How can we ensure the energy transition leaves no worker behind?
Katherine Hamilton, Director, Project for Clean Energy and Innovation
As the world necessarily transitions to a low emission future to mitigate our impacts on the climate, employment in solar and wind is exploding, generating jobs 2.5 times faster than fossil industries in the US. According to the US Solar Jobs Census, solar jobs increased by over 51,000 workers in 2016, a 25% increase over 2015.
At the same time that renewable energy jobs are increasing, fossil fuel ones are decreasing, according to a report by the International Renewable Energy Agency (IRENA). And, unfortunately, in an economy that places a higher value on solar, wind, energy storage, electric vehicles and countless other forms of innovation, there is not always a match between the loss of coal jobs and the increase in clean energy jobs.
A dying tradition
“We must remember and honor the fact that our industrial age was built on the backs of coal miners in Appalachia,” says Mary Anne Hitt of the Sierra Club, speaking about her home state of West Virginia, a state in Appalachia that has relied almost exclusively on the coal industry to support their economy and is now suffering disproportionately to other, more economically diverse regions of the US. The Sierra Club released a report that stressed the importance of working with communities historically dependent on the fossil fuel industry for employment through all stages of the transition to clean energy.
So how do we transition the workforce, providing well-paying, sustained employment for workers who find themselves in dying industries? As we dive deeper into the state of West Virginia, we can perhaps apply some of those lessons to other coal-based economies that find themselves and their communities in a similar situation. Based on the experience of Brandon Dennison, founder of the Coalfield Development Corporation in West Virginia, it is not enough to assume that training programmes alone will suffice.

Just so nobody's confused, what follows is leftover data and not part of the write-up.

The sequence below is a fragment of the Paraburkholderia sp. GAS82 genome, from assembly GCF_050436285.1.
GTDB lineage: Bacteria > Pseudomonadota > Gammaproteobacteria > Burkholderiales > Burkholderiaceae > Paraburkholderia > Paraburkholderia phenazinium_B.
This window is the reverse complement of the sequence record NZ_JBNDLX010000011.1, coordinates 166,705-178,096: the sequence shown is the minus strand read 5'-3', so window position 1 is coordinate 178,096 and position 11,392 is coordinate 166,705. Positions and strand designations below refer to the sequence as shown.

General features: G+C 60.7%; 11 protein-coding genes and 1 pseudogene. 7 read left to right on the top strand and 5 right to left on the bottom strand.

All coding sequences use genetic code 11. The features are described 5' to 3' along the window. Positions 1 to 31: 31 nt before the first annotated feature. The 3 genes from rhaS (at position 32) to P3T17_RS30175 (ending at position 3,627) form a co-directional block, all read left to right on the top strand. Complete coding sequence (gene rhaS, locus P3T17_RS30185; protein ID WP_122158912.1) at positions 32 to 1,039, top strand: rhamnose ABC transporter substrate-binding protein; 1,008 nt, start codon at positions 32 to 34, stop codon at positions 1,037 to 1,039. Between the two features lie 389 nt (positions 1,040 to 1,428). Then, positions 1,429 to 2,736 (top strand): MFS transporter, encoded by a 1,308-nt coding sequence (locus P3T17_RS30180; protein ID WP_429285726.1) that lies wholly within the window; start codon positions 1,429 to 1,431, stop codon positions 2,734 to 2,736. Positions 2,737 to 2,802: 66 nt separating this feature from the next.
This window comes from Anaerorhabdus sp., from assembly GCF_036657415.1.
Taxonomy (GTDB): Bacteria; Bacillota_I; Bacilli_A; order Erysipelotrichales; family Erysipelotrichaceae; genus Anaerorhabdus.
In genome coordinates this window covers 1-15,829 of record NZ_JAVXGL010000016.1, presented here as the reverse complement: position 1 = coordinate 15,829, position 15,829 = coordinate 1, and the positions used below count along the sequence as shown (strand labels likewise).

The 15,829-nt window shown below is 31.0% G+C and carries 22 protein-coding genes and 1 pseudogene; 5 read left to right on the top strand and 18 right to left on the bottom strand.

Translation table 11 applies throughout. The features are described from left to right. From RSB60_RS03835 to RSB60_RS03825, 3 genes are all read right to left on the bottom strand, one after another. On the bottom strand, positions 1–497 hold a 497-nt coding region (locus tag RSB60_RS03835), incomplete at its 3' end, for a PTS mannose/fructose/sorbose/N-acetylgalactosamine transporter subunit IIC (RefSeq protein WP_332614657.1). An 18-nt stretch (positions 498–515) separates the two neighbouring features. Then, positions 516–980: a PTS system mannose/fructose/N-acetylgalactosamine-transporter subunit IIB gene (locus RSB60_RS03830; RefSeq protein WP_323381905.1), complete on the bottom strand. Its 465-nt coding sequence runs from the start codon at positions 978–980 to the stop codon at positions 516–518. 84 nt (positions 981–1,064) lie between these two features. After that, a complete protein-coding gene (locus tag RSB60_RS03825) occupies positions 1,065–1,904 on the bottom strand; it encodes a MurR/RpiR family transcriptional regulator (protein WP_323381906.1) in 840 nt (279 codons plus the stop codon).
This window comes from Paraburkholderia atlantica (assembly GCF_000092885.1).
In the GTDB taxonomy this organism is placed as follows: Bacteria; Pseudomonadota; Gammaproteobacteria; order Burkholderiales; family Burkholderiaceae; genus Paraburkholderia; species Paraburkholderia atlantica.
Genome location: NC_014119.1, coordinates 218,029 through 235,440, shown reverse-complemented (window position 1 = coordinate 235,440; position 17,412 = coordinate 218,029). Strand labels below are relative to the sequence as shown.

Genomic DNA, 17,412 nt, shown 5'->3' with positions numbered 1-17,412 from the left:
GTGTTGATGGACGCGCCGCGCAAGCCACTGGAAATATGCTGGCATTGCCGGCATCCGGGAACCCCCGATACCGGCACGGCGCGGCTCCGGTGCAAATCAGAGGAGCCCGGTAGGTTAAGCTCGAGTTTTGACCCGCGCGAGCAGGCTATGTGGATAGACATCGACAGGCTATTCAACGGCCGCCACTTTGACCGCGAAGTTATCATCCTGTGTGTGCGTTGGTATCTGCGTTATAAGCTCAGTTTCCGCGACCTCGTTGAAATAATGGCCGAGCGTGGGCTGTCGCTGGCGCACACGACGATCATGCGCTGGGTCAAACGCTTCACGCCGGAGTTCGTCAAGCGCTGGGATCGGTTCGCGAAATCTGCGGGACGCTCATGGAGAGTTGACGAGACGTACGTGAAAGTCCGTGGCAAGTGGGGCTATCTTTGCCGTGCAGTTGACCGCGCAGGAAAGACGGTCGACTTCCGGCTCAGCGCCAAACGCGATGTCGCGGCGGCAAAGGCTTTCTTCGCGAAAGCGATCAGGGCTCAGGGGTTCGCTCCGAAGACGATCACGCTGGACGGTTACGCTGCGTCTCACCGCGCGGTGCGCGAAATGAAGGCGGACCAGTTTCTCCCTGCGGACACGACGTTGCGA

The big five markets
“We must open markets first to ensure that these workers have jobs to go to,” says Dennison. His organization strives to develop workforce and markets intentionally and simultaneously. “You can train a hundred people to be HVAC technicians, but if you only have six of those jobs available, you are still left with unemployed or underemployed workers.”
Coalfield Development Corporation has identified five markets they are creating in West Virginia: sustainable agriculture, green collar construction (including rehabilitation and energy efficiency), solar, mine land reclamation, and entrepreneurship in arts and culture. There is plenty of funding for training programmes, says Dennison, but the key is sustainable job creation for a market that puts wages in pockets and allows people to be empowered to produce for their society.
Dennison and his partners have developed a formula for their development programme, which they call 33–6–3: a weekly schedule of 33 hours of paid work, six hours of community college study, and three hours of life skills. There is a misperception, Dennison says, that the work of coal miners is limited to axes and picks. Most of these miners operate large, complex equipment; these operation and maintenance skills, coupled with the fact that many miners are licensed electricians, can transfer well into the solar industry, for example.